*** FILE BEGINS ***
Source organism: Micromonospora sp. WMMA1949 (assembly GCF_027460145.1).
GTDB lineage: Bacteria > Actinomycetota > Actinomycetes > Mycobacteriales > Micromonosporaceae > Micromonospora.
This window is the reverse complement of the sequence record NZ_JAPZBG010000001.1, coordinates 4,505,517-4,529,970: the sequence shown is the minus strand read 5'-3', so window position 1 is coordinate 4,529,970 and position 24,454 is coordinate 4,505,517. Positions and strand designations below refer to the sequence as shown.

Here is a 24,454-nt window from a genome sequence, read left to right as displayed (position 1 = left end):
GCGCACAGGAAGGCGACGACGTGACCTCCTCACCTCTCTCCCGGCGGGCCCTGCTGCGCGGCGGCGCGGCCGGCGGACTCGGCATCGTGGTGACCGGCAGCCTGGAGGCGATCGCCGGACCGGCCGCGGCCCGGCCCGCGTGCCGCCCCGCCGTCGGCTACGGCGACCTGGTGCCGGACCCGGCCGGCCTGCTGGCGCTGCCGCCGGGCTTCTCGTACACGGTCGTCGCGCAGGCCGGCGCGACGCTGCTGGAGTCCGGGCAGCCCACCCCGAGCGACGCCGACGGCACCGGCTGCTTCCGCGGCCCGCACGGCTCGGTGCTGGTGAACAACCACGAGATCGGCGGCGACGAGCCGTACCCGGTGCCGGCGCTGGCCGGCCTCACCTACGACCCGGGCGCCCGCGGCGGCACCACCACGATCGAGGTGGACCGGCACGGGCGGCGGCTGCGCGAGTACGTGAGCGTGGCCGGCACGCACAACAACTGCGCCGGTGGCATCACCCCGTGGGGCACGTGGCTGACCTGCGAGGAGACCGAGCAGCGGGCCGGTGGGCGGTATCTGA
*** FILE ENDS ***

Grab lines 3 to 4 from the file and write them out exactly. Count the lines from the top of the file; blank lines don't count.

This window is the reverse complement of the sequence record NZ_JAPZBG010000001.1, coordinates 4,505,517-4,529,970: the sequence shown is the minus strand read 5'-3', so window position 1 is coordinate 4,529,970 and position 24,454 is coordinate 4,505,517. Positions and strand designations below refer to the sequence as shown.

Here is a 24,454-nt window from a genome sequence, read left to right as displayed (position 1 = left end):